Embryonic development of the mouse salivary glands begins with epithelial thickening and continues with sequential changes from the pre-bud to terminal bud stages. After birth, morphogenesis proceeds, and the glands develop into a highly branched epithelial structure that terminates with saliva-producing acinar cells at the adult stage. Acinar cells derived from the epithelium are differentiated into serous, mucous, and seromucous types. During differentiation, cytokeratins, intermediate filaments found in most epithelial cells, play vital roles. Although the localization patterns and developmental roles of cytokeratins in different epithelial organs, including the mammary glands, circumvallate papilla, and sweat glands, have been well studied, their stage-specific localization and morphogenetic roles during salivary gland development have yet to be elucidated. Therefore, the aim of this study was to determine the stage and acinar cell type-specific localization pattern of cytokeratins 4, 5, 7, 8, 13, 14, 18, and 19 in the major salivary glands (submandibular, sublingual, and parotid glands) of the mouse at the E15.5, PN0, PN10, and adult stages. In addition, cell physiology, including cell proliferation, was examined during development via immunostaining for Ki67 to understand the cellular mechanisms that govern acinar cell differentiation during salivary gland morphogenesis. The distinct localization patterns of cytokeratins in conjunction with cell physiology will reveal the roles of epithelial cells in salivary gland formation during the differentiation of serous, mucous or seromucous salivary glands.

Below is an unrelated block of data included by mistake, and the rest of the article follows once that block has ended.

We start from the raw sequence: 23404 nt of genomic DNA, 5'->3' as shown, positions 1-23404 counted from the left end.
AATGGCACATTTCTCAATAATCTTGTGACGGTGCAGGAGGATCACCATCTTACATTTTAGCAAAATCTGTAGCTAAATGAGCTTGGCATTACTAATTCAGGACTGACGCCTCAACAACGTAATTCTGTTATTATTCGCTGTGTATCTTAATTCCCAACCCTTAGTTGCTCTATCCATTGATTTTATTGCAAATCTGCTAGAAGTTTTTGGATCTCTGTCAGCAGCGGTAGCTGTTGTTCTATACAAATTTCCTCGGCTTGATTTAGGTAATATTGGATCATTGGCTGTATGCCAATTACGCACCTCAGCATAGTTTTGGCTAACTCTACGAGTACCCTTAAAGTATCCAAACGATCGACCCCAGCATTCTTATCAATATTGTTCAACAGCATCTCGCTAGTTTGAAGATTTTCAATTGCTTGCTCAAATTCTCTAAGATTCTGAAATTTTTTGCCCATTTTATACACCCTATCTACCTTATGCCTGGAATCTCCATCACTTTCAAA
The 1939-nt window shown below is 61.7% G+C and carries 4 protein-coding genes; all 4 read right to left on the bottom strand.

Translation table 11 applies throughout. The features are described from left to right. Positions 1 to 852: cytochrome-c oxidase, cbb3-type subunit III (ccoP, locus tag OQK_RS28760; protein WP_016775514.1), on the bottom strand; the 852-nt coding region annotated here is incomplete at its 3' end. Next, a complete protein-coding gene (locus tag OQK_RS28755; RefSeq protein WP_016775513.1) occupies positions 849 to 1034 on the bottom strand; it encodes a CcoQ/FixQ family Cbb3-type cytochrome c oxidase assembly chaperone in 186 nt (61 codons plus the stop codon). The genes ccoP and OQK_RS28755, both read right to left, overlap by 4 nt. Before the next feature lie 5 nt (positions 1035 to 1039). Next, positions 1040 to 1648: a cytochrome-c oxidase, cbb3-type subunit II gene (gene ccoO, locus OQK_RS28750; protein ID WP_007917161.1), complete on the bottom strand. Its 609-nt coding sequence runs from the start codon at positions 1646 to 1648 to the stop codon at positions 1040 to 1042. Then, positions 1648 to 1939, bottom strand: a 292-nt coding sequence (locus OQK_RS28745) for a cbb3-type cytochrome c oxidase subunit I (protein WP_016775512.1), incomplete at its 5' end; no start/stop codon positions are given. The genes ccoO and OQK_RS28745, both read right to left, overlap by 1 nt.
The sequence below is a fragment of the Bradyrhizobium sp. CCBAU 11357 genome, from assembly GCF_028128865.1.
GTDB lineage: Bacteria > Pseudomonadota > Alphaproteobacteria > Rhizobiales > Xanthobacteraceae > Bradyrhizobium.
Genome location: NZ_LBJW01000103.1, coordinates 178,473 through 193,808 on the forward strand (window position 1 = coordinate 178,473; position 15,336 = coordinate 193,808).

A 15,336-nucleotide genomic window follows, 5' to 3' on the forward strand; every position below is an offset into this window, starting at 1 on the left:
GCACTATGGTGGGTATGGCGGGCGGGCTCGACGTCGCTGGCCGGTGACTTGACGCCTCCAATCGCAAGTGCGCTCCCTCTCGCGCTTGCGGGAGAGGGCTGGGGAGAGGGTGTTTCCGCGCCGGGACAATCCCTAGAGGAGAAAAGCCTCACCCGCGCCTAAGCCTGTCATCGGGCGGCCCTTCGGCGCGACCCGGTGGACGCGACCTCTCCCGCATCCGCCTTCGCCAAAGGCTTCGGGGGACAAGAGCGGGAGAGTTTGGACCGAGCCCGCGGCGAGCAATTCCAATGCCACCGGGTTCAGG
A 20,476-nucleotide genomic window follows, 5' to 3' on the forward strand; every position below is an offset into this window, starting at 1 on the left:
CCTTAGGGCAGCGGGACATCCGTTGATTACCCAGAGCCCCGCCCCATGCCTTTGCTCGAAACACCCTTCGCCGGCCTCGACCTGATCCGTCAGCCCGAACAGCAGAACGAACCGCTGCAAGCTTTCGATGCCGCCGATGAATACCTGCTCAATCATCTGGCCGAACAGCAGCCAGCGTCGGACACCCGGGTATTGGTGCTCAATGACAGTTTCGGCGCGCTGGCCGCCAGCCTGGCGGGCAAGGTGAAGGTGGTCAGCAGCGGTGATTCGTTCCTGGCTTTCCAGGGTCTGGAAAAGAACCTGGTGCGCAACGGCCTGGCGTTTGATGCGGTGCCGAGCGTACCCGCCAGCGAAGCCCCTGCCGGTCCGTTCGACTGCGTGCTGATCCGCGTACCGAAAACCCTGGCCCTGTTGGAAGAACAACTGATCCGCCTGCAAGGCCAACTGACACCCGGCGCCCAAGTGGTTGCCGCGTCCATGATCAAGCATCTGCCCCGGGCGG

Keywords: Acinar cells; Intermediate filament; Mucous; Serous.